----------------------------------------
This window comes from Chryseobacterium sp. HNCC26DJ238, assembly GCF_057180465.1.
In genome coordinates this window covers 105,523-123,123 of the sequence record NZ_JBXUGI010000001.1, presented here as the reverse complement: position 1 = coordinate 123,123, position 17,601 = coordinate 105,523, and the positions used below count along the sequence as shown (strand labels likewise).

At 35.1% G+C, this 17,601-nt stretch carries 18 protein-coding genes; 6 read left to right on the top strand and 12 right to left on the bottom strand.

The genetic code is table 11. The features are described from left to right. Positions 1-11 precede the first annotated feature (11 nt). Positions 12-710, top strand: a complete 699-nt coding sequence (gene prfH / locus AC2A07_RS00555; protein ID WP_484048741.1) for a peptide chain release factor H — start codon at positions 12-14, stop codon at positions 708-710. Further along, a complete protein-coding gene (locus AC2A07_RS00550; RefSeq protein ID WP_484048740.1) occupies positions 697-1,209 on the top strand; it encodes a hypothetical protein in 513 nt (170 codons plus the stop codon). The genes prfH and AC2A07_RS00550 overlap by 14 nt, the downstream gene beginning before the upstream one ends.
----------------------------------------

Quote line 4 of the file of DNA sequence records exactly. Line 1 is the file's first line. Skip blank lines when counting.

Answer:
The genetic code is table 11. The features are described from left to right. Positions 1-11 precede the first annotated feature (11 nt). Positions 12-710, top strand: a complete 699-nt coding sequence (gene prfH / locus AC2A07_RS00555; protein ID WP_484048741.1) for a peptide chain release factor H — start codon at positions 12-14, stop codon at positions 708-710. Further along, a complete protein-coding gene (locus AC2A07_RS00550; RefSeq protein ID WP_484048740.1) occupies positions 697-1,209 on the top strand; it encodes a hypothetical protein in 513 nt (170 codons plus the stop codon). The genes prfH and AC2A07_RS00550 overlap by 14 nt, the downstream gene beginning before the upstream one ends.